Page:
New school term ‘will highlight effects of homelessness’

Adverse psychological and educational outcomes may affect those in B&Bs and hotels

INTO assistant general secretary Peter Mullan refers to international evidence which shows that schoolchildren who are homeless struggle to do well in school and the experience can undermine their entire education.

INTO assistant general secretary Peter Mullan refers to international evidence which shows that schoolchildren who are homeless struggle to do well in school and the experience can undermine their entire education.

 

Homeless children are “living like refugees in their own country”, deprived of the ability to make choices about when they eat, and in many cases suffering high levels of anxiety about their parents’ health.

That is according to the Irish National Teachers Organisation (INTO) which has backed a Focus Ireland campaign calling for help for homeless children.

Mark Candon, principal of St Laurence O’Toole’s primary school in Dublin’s north inner city, said typically homeless children as young as six years were deprived of the ability to play where they live, to bring friends back to where they live, or even to find space to do their homework.

The children were “disempowered” over what they ate, when they ate, and given their complex backgrounds usually suffered anxiety over a parent, knowing they were struggling to cope, he said.

In addition to this he recalled a single mother was given just 10 hours notice that her family was to be moved from her hotel, but she was not told where they were going.

The woman was concerned that it might be somewhere from where her children would not be able to afford bus fares to get back to the same inner-city school, he said. One child, he said, was in their third school in four years.

Homework clubs

He said St Laurence O’Toole’s school laid on homework clubs, hired buses to take pupils to sports facilities in soccer and GAA halls and other schools in a bid to keep the children from going back to a hotel room.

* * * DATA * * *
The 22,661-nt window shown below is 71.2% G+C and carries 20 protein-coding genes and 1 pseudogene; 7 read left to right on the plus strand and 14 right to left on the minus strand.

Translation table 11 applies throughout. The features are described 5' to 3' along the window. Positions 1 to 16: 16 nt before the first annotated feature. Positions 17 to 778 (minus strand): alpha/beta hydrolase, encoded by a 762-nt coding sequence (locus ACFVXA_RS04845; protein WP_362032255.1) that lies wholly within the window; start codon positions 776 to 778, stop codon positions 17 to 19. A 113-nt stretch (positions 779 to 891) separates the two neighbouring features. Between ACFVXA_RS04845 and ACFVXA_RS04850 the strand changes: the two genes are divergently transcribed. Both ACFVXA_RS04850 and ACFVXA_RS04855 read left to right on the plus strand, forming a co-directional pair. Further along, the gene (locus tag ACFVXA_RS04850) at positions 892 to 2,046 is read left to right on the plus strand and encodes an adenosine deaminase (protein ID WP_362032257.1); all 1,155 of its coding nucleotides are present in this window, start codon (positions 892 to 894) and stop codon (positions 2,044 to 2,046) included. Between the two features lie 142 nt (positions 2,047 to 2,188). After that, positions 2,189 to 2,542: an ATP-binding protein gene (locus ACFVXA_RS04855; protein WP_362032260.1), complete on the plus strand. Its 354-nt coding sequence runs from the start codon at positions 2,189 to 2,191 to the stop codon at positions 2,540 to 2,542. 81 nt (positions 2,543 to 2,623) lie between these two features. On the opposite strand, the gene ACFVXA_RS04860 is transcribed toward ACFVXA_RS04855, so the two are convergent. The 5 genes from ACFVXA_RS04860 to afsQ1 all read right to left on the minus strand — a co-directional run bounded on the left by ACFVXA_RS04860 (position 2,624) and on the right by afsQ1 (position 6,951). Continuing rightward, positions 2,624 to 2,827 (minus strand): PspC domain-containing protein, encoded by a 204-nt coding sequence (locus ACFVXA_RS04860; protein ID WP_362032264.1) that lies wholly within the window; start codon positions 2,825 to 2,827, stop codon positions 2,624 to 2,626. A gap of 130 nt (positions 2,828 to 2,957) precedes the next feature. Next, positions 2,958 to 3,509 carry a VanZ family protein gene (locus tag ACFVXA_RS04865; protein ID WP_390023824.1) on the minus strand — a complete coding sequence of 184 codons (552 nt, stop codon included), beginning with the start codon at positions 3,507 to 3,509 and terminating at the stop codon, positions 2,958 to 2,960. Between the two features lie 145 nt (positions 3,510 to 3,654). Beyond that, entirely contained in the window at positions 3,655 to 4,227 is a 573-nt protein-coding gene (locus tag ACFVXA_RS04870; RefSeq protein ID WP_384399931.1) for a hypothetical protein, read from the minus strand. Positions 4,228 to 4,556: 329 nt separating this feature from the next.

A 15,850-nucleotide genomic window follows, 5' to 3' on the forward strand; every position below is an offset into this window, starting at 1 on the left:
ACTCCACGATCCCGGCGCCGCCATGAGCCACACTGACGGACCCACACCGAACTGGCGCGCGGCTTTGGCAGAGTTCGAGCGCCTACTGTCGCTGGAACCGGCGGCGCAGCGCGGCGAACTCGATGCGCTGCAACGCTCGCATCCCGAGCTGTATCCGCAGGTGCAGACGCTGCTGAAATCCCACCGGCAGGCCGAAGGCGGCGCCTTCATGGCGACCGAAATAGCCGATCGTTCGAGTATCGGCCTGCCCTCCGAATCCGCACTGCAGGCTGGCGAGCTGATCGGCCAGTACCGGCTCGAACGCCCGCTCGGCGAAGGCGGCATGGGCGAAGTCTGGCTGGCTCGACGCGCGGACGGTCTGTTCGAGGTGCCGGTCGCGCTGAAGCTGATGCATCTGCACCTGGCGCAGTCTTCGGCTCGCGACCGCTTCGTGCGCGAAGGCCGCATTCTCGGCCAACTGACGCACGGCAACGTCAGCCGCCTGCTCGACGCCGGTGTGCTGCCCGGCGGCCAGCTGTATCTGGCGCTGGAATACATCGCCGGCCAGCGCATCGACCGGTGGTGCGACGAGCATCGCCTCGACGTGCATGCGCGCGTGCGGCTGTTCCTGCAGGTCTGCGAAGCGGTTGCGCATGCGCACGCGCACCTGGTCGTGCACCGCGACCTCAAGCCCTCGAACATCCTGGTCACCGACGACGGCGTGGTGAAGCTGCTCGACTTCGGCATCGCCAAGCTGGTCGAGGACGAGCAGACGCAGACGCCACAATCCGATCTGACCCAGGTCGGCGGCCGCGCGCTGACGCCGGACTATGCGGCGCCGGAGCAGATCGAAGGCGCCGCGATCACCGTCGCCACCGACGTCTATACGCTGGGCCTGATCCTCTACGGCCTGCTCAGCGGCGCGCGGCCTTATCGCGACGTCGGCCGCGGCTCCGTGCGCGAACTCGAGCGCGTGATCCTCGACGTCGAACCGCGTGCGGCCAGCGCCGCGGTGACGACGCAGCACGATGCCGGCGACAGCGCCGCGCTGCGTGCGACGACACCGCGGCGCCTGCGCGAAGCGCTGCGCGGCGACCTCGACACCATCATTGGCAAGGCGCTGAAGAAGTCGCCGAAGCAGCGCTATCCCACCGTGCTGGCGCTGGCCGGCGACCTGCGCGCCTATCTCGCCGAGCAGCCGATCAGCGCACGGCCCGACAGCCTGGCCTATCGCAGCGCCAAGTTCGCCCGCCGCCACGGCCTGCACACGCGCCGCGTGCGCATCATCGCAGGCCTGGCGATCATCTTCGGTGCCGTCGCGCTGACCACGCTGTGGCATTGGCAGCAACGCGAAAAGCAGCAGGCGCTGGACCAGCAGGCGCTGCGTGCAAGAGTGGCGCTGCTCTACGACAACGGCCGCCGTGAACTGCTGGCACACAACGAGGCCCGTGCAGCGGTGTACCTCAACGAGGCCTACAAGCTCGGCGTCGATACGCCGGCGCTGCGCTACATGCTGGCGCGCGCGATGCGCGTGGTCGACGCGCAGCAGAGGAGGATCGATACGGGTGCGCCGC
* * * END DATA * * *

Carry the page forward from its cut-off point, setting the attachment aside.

The INTO has now backed Focus Ireland’s call for the Minister for Education Richard Bruton “to design and deliver a package of supports for children from families who are homeless”.

More than 500 emails have been sent by members of the public to Mr Bruton and Focus Ireland and the INTO is urging people to add their voice to the campaign.

Gregor Kerr, an INTO activist in north inner city Dublin, said teachers were “really worried” about the longer term implications for children, the effects of which may not even be seen in primary school, but in later life.

Sleeping in class

The problem of homeless children sleeping in class was highlighted at the INTO’s annual conference earlier this year, when a motion deplored the fact that more than 2,500 children were homeless in Ireland and a further 1,500 were in direct provision centres, with more than 1,500 Traveller families currently living in overcrowded or unsafe conditions.

Writing in this week’s issue of the union’s magazine Intouch, INTO assistant general secretary Peter Mullan highlighted the effects of homelessness on education and encourage teachers to bring the issue to the attention of the Minister in advance of October’s budget.

In the article Mr Mullan refers to international evidence which shows that schoolchildren who are homeless struggle to do well in school and the experience can undermine their entire education – and their chances of fulfilling their potential.

“Without an adequate response from the Department of Education and Science, this short-term housing problem could have generation-long consequences”, he writes.